During the period between Israeli independence in 1948 and the Egypt/Israel treaty of 1979, the two adversaries had met on the battlefield in all out warfare no less then four times. It was not difficult to understand the deep-rooted mistrust that lingered at the negotiation tables. The most important factor in the change of attitudes from a state level perspective was the domestic situation in Egypt. Sadat’s peace initiative took Israel by complete surprise, and the opportunity for comprehensive bilateral peace was essentially Israel’s to squander.

During the 1970’s, the structure of Egyptian society was in a very precarious position. Demonstrations and riots by workers and students began and rose in intensity between the years of 1974-1976, culminating in a full uprising in January 1977. The riots occurred and spread due to the rise in price in basic food items. Sadat saw American aid as the only feasible solution to the economic crisis. Sadat’s “American Strategy”8 was also expressed by abandoning many state centric economic practices, and declaring Egypt to be Capitalistic, and open to foreign investment.

The result of these measures (such as cutting out state subsidies on the basic food items) culminated in the January riots. Severe economic debt, civil unrest and lowered political credibility domestically were all major factors that inhibited Sadat’s actions. The foreign policy realm of activity was one of the few places Sadat could maneuver. 9 He attempted to involve himself in United States initiatives in Africa and the Arab sphere of the Middle East, but the unrest in Egypt undermined Sadat’s credibility. Sadat realized that the only way to reverse the economic deterioration of his country was a serious peace with Israel.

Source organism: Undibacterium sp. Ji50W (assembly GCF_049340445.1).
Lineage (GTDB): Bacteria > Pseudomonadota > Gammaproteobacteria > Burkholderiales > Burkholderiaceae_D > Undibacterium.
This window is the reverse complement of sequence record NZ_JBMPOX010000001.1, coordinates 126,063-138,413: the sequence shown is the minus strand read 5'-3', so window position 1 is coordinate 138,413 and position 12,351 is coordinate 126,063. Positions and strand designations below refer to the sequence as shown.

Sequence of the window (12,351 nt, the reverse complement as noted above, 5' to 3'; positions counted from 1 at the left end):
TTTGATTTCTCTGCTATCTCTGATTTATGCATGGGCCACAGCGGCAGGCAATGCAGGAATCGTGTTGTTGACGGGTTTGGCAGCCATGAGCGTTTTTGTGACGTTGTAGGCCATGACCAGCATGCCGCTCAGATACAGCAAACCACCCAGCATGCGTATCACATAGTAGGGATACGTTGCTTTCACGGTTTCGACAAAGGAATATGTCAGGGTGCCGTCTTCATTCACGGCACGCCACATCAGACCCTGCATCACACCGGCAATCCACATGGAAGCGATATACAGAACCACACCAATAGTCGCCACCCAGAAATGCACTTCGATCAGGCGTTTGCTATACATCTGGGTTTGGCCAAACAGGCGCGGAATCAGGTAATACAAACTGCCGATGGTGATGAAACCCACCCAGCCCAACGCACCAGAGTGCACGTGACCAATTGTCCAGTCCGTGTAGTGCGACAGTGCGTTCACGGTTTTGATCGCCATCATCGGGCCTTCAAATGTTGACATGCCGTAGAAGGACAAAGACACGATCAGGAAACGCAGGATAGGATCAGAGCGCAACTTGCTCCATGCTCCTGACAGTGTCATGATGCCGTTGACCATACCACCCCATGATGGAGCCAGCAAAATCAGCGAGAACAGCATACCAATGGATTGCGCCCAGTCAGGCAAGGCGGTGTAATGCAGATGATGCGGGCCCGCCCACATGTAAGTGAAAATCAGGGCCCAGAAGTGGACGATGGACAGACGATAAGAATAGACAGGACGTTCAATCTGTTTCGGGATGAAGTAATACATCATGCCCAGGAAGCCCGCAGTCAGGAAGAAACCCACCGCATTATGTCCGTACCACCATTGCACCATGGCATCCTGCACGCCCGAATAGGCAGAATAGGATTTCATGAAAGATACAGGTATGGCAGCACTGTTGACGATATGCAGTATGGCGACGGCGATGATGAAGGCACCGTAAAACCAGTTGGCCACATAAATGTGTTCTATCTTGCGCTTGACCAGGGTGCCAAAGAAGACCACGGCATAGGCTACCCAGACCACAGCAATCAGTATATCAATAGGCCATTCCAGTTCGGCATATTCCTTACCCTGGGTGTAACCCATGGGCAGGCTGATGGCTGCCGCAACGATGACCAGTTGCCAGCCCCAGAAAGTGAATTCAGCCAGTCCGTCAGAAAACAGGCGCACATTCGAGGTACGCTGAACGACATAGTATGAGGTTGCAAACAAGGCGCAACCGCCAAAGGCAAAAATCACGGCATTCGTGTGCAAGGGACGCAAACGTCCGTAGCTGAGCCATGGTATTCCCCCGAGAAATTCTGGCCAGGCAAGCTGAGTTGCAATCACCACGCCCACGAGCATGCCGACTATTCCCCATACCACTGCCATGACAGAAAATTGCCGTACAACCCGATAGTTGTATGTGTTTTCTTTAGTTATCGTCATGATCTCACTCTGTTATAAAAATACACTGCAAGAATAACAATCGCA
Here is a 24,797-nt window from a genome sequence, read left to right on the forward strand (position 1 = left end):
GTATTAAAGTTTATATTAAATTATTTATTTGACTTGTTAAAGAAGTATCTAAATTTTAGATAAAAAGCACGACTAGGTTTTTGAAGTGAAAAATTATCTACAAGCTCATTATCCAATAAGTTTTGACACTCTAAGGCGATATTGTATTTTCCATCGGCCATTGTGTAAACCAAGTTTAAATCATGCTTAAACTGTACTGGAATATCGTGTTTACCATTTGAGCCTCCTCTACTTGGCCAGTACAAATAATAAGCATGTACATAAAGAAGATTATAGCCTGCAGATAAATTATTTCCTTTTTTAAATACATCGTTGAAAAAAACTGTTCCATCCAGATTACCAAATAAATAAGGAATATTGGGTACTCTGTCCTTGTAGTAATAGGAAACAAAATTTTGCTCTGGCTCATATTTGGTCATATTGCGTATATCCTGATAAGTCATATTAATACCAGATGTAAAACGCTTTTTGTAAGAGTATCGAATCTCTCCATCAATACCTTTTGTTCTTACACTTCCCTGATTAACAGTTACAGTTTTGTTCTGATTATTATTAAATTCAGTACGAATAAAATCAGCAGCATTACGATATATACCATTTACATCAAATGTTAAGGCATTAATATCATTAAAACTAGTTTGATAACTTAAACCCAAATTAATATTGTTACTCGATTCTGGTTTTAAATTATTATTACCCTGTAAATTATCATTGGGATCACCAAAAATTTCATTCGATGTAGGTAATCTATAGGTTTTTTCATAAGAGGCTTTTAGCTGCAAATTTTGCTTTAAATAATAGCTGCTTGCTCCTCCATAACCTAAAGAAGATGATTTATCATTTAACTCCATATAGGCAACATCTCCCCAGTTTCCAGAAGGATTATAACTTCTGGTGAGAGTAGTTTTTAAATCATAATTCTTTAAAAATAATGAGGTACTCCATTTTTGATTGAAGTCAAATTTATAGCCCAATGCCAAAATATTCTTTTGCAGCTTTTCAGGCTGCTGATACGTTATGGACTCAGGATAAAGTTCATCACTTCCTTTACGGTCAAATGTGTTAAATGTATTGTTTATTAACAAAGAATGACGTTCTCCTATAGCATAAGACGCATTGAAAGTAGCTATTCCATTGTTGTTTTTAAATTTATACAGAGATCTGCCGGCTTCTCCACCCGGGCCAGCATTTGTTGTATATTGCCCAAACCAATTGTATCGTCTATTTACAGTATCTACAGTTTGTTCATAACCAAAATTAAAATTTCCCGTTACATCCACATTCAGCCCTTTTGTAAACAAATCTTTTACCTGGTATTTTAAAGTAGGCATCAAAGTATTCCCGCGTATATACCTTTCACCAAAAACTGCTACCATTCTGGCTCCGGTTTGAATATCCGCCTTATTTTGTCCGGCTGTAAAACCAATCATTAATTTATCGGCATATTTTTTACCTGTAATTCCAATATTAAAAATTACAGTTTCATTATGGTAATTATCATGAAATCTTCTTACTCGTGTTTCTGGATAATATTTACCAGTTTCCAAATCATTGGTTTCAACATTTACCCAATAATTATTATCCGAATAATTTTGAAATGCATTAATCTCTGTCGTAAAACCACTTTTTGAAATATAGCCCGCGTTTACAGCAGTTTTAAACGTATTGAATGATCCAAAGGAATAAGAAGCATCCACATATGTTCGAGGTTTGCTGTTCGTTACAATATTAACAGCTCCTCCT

10 That action would enable him to shift resources from the military to development initiatives, but more importantly, it would ensure the American aid that Sadat had been courting since the beginning of his rule. From a military standpoint, Egypt was in absolutely no condition to conduct another war with Israel. After the 1973 October war, it had daringly isolated itself from the Soviet Union, Egypt’s main arms supplier despite knowing that America would not supply both Israel and Egypt with arms in the event of a war. After regaining some prestige during the October War of 1973, Egypt was militarily exhausted.

The prospect of another war with Israel could have undermined the stability of the Egyptian regime; there was a clear desire for a lasting peace from Sadat, and through advertising and the media, this was soon the desire of the Egyptian populous. 11 Israel had always made it clear that achieving peace and understanding among its neighbors was the ultimate regional goal, but despite an inherent willingness to negotiate, Israel showed very little flexibility on the issues at the root of the destructive regional atmosphere.